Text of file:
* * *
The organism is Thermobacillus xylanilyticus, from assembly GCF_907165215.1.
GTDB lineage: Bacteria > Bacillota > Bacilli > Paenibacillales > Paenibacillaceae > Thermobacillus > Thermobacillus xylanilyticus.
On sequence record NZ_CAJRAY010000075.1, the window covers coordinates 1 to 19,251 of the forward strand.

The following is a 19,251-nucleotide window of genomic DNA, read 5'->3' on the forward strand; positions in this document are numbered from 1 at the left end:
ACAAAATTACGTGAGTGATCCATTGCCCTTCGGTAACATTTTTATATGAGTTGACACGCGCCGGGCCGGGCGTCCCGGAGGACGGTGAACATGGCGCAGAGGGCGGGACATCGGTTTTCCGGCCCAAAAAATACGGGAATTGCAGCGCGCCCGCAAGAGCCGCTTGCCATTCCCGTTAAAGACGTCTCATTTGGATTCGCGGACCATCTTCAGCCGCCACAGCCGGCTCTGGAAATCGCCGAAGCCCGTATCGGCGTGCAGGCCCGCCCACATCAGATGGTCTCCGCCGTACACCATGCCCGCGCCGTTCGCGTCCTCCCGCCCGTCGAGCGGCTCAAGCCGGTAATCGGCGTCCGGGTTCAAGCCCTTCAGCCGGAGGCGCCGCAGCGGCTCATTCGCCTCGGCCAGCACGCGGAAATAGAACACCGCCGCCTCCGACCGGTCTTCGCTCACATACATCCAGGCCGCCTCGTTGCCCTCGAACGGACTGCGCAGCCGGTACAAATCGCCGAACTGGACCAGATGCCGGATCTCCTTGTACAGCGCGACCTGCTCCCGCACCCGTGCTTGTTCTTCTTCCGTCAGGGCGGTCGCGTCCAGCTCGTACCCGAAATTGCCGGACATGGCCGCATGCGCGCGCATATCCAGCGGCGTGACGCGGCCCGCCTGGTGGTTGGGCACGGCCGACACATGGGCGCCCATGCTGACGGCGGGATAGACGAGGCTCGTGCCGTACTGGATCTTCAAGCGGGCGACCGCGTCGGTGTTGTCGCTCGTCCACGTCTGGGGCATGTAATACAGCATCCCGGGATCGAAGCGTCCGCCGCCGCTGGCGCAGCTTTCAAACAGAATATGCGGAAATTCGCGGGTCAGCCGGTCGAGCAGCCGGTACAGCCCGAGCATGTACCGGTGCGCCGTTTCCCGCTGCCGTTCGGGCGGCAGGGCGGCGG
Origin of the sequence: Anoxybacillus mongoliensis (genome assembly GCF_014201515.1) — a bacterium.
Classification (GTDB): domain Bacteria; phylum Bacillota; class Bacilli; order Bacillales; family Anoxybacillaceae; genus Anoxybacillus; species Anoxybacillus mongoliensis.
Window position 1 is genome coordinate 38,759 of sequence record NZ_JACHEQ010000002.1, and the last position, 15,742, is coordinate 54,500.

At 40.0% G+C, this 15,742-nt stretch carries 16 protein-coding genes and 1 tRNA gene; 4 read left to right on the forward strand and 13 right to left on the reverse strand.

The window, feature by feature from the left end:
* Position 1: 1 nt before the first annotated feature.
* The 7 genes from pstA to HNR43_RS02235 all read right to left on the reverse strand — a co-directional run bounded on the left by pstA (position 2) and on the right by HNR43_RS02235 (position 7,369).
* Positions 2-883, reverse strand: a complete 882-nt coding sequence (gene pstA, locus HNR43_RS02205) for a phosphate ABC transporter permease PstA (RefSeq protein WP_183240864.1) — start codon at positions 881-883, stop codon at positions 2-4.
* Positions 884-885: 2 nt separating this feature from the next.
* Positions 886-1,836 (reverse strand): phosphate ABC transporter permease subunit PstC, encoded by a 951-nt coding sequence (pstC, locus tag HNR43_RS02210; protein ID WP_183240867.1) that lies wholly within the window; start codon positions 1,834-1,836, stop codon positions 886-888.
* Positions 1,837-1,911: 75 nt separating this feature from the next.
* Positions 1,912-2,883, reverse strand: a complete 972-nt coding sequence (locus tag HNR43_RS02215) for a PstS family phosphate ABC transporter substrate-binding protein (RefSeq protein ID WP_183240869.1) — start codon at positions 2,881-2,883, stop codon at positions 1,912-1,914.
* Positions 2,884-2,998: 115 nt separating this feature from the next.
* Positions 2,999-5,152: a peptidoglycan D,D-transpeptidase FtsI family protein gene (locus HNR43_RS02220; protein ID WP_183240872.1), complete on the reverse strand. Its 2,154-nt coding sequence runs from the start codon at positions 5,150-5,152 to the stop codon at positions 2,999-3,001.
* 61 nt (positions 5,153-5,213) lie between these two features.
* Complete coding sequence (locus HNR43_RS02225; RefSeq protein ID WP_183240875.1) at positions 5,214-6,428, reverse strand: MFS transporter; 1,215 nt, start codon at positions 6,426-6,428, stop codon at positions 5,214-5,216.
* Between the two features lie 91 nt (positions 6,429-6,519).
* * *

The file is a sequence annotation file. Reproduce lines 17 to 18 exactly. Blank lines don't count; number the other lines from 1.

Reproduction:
* Positions 1,912-2,883, reverse strand: a complete 972-nt coding sequence (locus tag HNR43_RS02215) for a PstS family phosphate ABC transporter substrate-binding protein (RefSeq protein ID WP_183240869.1) — start codon at positions 2,881-2,883, stop codon at positions 1,912-1,914.
* Positions 2,884-2,998: 115 nt separating this feature from the next.